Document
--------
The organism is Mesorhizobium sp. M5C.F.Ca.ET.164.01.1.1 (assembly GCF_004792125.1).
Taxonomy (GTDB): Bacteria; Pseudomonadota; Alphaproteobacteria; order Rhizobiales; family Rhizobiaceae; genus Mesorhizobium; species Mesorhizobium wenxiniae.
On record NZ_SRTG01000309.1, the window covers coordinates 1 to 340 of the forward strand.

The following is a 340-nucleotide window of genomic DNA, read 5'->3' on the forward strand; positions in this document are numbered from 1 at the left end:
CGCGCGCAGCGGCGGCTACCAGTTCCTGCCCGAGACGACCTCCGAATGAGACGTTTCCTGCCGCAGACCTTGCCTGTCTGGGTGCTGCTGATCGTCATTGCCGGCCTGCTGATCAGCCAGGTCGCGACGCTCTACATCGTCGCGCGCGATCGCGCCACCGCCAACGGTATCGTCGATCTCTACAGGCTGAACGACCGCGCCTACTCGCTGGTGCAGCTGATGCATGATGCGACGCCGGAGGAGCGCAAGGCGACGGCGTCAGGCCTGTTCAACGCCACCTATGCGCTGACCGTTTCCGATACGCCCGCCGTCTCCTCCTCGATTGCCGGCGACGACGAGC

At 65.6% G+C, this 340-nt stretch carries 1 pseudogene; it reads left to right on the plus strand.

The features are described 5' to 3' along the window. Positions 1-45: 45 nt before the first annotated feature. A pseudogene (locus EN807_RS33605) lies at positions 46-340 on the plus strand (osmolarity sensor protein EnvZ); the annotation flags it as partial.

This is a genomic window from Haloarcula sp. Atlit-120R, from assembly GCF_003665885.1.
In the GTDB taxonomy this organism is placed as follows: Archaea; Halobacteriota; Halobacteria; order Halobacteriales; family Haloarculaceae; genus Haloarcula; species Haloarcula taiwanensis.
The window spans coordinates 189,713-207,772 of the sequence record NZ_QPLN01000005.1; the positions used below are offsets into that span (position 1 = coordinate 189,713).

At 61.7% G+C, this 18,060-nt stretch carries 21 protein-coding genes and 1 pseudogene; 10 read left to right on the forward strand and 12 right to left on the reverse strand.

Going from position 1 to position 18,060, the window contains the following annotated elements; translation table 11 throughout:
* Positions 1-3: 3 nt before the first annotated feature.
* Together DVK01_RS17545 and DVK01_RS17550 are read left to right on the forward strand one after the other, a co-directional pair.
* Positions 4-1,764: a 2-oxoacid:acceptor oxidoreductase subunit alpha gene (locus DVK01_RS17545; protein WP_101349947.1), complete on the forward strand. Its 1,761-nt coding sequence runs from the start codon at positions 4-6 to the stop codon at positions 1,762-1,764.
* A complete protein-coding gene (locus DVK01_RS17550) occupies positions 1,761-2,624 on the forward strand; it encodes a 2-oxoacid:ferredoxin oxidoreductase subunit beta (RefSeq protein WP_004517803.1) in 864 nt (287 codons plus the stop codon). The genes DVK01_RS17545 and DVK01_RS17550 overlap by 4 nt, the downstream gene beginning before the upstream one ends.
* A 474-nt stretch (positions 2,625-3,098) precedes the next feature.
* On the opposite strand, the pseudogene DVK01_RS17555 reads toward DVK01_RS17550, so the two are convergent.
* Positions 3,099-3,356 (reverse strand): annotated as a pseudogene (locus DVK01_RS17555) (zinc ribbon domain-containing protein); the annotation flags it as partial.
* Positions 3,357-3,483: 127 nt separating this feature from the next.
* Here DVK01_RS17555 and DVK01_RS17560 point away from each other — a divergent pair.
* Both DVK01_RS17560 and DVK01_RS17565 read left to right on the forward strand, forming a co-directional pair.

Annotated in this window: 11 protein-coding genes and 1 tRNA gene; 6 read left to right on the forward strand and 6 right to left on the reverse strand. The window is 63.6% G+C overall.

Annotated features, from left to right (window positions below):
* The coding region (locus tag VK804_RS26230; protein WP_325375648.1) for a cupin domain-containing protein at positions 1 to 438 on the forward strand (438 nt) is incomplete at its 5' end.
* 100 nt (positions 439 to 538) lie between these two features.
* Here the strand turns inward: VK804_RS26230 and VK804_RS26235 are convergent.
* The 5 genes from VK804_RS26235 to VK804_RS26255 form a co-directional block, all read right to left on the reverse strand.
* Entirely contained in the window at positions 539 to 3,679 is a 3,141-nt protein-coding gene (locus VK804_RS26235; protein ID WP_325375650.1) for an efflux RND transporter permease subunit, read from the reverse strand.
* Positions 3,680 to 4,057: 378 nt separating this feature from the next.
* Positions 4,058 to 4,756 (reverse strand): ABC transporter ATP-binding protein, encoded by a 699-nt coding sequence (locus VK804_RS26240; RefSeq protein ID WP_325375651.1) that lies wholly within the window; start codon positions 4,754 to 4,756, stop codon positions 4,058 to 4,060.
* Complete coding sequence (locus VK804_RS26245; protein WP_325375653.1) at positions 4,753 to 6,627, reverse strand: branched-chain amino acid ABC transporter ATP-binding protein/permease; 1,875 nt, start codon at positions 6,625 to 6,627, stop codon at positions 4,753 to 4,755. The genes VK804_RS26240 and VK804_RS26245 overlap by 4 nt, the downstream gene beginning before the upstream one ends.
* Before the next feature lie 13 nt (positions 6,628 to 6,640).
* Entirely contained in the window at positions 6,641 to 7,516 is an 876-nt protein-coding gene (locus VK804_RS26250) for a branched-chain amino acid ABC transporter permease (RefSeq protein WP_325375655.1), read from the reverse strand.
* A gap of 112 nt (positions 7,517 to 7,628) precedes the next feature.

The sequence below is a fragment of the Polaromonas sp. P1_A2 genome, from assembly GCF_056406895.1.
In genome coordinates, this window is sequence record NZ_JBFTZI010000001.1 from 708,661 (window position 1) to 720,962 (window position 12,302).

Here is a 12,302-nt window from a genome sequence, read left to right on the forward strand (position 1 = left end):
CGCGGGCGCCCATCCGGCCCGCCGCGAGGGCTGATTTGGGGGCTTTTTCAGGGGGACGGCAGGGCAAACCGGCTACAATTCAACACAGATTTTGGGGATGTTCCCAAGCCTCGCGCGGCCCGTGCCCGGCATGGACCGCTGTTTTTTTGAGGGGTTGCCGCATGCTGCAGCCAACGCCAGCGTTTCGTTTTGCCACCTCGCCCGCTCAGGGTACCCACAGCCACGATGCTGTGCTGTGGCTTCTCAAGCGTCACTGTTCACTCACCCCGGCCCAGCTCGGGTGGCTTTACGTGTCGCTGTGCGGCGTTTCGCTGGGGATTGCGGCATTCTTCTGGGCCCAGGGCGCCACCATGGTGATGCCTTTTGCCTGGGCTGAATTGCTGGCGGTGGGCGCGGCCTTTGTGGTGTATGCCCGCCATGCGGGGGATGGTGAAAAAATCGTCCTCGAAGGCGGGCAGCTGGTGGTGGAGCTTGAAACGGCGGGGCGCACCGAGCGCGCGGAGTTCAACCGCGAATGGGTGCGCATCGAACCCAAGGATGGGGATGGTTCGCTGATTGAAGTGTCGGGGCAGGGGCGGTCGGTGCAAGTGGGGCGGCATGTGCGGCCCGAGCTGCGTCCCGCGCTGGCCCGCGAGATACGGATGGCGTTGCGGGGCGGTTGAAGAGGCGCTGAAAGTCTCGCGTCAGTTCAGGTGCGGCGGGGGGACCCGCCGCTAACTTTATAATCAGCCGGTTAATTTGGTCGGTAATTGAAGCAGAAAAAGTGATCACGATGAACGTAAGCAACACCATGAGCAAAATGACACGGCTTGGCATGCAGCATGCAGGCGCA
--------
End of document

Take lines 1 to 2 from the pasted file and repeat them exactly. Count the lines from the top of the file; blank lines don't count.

The organism is Mesorhizobium sp. M5C.F.Ca.ET.164.01.1.1 (assembly GCF_004792125.1).
Taxonomy (GTDB): Bacteria; Pseudomonadota; Alphaproteobacteria; order Rhizobiales; family Rhizobiaceae; genus Mesorhizobium; species Mesorhizobium wenxiniae.